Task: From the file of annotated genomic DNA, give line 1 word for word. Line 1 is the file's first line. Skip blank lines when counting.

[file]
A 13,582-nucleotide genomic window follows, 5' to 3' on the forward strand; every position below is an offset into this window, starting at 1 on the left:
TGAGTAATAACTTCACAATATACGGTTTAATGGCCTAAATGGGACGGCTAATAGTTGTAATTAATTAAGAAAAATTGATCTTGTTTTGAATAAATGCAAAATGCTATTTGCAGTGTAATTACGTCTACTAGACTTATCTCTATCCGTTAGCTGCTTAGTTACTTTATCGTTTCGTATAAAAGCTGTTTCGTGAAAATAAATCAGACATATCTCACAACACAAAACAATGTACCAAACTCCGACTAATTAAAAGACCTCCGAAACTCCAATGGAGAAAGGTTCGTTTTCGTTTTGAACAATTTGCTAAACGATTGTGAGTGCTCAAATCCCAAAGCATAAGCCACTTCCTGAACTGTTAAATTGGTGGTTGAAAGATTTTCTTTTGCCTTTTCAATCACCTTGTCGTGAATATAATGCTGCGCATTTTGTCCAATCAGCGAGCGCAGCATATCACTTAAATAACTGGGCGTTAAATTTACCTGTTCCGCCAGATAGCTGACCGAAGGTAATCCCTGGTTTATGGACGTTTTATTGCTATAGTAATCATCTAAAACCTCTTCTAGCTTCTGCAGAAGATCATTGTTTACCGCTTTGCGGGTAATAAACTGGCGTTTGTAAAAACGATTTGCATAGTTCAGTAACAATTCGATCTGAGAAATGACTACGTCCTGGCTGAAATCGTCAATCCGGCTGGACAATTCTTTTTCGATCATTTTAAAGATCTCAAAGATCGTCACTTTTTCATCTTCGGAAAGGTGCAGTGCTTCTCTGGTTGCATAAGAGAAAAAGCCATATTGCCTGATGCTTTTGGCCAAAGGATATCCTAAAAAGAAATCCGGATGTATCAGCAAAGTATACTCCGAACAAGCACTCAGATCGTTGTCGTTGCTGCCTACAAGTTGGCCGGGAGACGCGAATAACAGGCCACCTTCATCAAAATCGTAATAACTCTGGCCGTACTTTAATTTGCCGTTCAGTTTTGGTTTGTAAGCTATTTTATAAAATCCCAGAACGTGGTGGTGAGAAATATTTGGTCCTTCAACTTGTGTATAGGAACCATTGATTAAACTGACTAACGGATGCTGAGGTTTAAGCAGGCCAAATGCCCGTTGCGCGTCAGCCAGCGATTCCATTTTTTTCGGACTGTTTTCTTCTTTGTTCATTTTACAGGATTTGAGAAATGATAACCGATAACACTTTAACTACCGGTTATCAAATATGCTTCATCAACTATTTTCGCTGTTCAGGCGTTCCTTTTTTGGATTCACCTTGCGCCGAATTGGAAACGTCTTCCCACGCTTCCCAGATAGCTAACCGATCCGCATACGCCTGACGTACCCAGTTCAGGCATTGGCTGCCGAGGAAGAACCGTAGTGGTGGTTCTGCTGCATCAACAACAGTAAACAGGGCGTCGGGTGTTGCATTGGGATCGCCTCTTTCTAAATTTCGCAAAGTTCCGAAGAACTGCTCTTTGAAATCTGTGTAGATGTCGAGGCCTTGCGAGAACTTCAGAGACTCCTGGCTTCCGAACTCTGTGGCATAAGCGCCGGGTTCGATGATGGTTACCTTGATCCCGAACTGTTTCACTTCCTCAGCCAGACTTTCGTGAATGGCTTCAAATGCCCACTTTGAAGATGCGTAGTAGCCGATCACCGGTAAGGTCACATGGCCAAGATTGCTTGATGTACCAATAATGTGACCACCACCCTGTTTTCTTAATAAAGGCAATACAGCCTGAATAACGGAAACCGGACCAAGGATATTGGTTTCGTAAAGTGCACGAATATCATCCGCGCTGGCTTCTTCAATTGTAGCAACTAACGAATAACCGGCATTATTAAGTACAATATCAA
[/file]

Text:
A 13,582-nucleotide genomic window follows, 5' to 3' on the forward strand; every position below is an offset into this window, starting at 1 on the left: